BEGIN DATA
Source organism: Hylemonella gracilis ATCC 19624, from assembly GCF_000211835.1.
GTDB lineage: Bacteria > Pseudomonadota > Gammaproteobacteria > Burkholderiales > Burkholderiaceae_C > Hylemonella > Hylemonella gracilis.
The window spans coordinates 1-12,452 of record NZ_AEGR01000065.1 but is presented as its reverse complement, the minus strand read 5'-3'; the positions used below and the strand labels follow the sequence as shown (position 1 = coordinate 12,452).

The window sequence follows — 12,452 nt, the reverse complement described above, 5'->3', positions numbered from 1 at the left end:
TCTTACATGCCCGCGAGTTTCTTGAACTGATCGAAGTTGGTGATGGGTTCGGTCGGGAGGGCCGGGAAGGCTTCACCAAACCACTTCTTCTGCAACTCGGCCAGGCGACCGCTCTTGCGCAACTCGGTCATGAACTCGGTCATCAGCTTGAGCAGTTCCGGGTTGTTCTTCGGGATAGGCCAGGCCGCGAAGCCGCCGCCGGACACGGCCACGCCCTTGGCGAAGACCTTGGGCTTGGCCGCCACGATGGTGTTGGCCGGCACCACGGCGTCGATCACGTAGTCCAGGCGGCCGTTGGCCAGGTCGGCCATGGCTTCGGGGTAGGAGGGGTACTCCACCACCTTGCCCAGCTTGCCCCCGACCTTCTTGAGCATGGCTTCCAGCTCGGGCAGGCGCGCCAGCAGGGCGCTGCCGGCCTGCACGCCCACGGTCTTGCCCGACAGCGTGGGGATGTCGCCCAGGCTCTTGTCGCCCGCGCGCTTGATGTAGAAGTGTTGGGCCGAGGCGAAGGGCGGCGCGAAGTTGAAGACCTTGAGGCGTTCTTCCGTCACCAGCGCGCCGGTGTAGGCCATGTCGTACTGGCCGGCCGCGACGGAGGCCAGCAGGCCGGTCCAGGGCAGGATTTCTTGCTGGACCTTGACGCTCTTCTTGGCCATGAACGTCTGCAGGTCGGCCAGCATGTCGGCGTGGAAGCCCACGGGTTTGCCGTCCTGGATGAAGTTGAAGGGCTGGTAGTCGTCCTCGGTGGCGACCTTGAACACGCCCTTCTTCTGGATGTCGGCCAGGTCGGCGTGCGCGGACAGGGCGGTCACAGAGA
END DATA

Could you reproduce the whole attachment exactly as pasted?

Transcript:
Source organism: Hylemonella gracilis ATCC 19624, from assembly GCF_000211835.1.
GTDB lineage: Bacteria > Pseudomonadota > Gammaproteobacteria > Burkholderiales > Burkholderiaceae_C > Hylemonella > Hylemonella gracilis.
The window spans coordinates 1-12,452 of record NZ_AEGR01000065.1 but is presented as its reverse complement, the minus strand read 5'-3'; the positions used below and the strand labels follow the sequence as shown (position 1 = coordinate 12,452).

The window sequence follows — 12,452 nt, the reverse complement described above, 5'->3', positions numbered from 1 at the left end:
TCTTACATGCCCGCGAGTTTCTTGAACTGATCGAAGTTGGTGATGGGTTCGGTCGGGAGGGCCGGGAAGGCTTCACCAAACCACTTCTTCTGCAACTCGGCCAGGCGACCGCTCTTGCGCAACTCGGTCATGAACTCGGTCATCAGCTTGAGCAGTTCCGGGTTGTTCTTCGGGATAGGCCAGGCCGCGAAGCCGCCGCCGGACACGGCCACGCCCTTGGCGAAGACCTTGGGCTTGGCCGCCACGATGGTGTTGGCCGGCACCACGGCGTCGATCACGTAGTCCAGGCGGCCGTTGGCCAGGTCGGCCATGGCTTCGGGGTAGGAGGGGTACTCCACCACCTTGCCCAGCTTGCCCCCGACCTTCTTGAGCATGGCTTCCAGCTCGGGCAGGCGCGCCAGCAGGGCGCTGCCGGCCTGCACGCCCACGGTCTTGCCCGACAGCGTGGGGATGTCGCCCAGGCTCTTGTCGCCCGCGCGCTTGATGTAGAAGTGTTGGGCCGAGGCGAAGGGCGGCGCGAAGTTGAAGACCTTGAGGCGTTCTTCCGTCACCAGCGCGCCGGTGTAGGCCATGTCGTACTGGCCGGCCGCGACGGAGGCCAGCAGGCCGGTCCAGGGCAGGATTTCTTGCTGGACCTTGACGCTCTTCTTGGCCATGAACGTCTGCAGGTCGGCCAGCATGTCGGCGTGGAAGCCCACGGGTTTGCCGTCCTGGATGAAGTTGAAGGGCTGGTAGTCGTCCTCGGTGGCGACCTTGAACACGCCCTTCTTCTGGATGTCGGCCAGGTCGGCGTGCGCGGACAGGGCGGTCACAGAGA